Cincinnati’s associate head coach Robert Prunty has been named the Recruiter of the Year in his conference in each of the last four seasons by Scout.com.
“Robert Prunty is one of the best recruiters in the country,” said head coach Tommy Tuberville. “If you look at our (signing day) list this year, he probably had something to do with half of them. He has that gift.
“He’s outgoing – he’s never met a stranger. That’s what it’s all about. You have to be able to turn it on in any environment and he does a great job in the home and with parents. He understands the need for recruiting 24 hours a day, 365 days a year. There’s not a day that goes by where he doesn’t do something in recruiting.”
But the key to Prunty’s recruiting pitch isn’t his mouth, it’s his ears.
“Listening,” Robert answered when I asked what makes him a good recruiter. “I was reading an article about a month ago about psychiatrists and how much money they were making, and one of them said, ‘Basically I just sit there and listen to people’s problems.’ I think when you’re dealing with teenagers and young men; they just want somebody to listen to them. They’re so used to people telling them everything that I form a bond by simply listening to them.
“My mother had 10 kids and my father died when I was 10 years old. I’ll never forget when I was about 15, my mother said, ‘You know what? I’m just going to listen to what you have to say.’ So that came from my mother.”
Prunty’s ability to bond with young people was honed during his eight years as head coach at Hargrave Military Academy where many of his players originally signed with Division 1 schools before needing a year of prep school to improve their grades.
The job required Robert to be more than a football coach.
“Educator…father…preacher…mentor…psychiatrist,” said Prunty. “Remember, everybody that came there had a problem because they didn’t qualify. So they were all sad and depressed and we had to try to build them back up.”
At Hargrave, Prunty coached 27 players that made it to the NFL including Pro Bowlers Ahmad Brooks, Brandon Flowers, and Jay Ratliff.
“At one point, they did an article where the players who had played at Hargrave were making close to $400 million dollars,” said Prunty.
Tuberville got to know Robert while recruiting players at Hargrave and offered him an opportunity at the college level when he became the head coach at Texas Tech in 2010.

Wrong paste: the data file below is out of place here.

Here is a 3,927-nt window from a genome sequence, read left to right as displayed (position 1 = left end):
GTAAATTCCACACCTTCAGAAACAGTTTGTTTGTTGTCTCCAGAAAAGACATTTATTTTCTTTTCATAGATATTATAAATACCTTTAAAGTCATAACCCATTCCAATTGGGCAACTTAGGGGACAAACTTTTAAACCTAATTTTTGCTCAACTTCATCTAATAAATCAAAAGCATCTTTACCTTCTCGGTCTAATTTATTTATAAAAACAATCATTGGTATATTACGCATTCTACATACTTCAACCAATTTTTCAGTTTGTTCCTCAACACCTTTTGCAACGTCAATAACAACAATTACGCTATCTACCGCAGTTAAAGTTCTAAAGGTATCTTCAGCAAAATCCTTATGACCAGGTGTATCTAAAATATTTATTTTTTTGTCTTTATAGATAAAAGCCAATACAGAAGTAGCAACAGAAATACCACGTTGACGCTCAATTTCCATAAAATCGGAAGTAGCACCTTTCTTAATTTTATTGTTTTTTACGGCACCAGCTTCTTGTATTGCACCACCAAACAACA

“There were a lot of big-shot coaches that had a chance to hire him, but he was from a prep school and they didn’t give him a chance,” said Tuberville.
“For Coach Tuberville to give me a job when I was at Hargrave – I’m just thankful to God,” said Prunty. “My brother and sister go to factories 12 hours a day and I get to coach football. I grew up in an industrial area where people worked hard, so I’m driven by the fact that I get to coach football and I love it.”
Prunty’s loyalty to Tuberville is a key reason why he has turned down some lucrative opportunities.
“I just had an offer last week from an NFL team as a defensive assistant and I had about five offers before that, but Coach Tuberville gave me a shot when nobody else would and I like Cincinnati,” Robert told me. “I like the people here, my wife likes it here, my kids go to a great school, and that has a lot to do with it. I’m just thankful.”
“He’s been offered all over the country but he’s been loyal and he wants to stay,” said Tuberville.
In addition to his recruiting ability, Prunty is the Bearcats co-defensive coordinator and coaches the defensive line.
“Coach Prunty is a helluva guy,” said junior Silverberry Mouhon. “He demands so much of us because he brings energy every day at practice. You never see a day where he’s down or moping.”
“He’s tough on them,” said Tuberville. “He’s hard-nosed, he’s disciplined – he’s one of those guys that understands how to get it out of guys that maybe did not know how to give 100% effort.
“He was a good coach when we got him, but he’s a much better coach now because works at it like he does in recruiting. He wants to learn, he wants to get better, he doesn’t stay the same, he studies, he goes to other colleges, he goes to high schools, he spends a lot of time with the Bengals, and he’s as good of a coach as he is a recruiter. I’m just excited about him being on our staff and being a good friend.”
“Everybody has respect for him – from the defensive line to the offense,” said Mouhon. “He works hard for us and that makes you want to work that much harder for him because he gives us his all.”
“Growing up with no father and my momma raising 10 kids, all I know is hard work,” said Prunty. “That’s all I know. There’s no substitute.”
That work ethic helps explain his four year streak of being named Recruiter of the Year in the Big 12 (twice), Big East, and AAC.
What does that recognition mean to Prunty?
“It means that I have to try to win it again this year,” he said.
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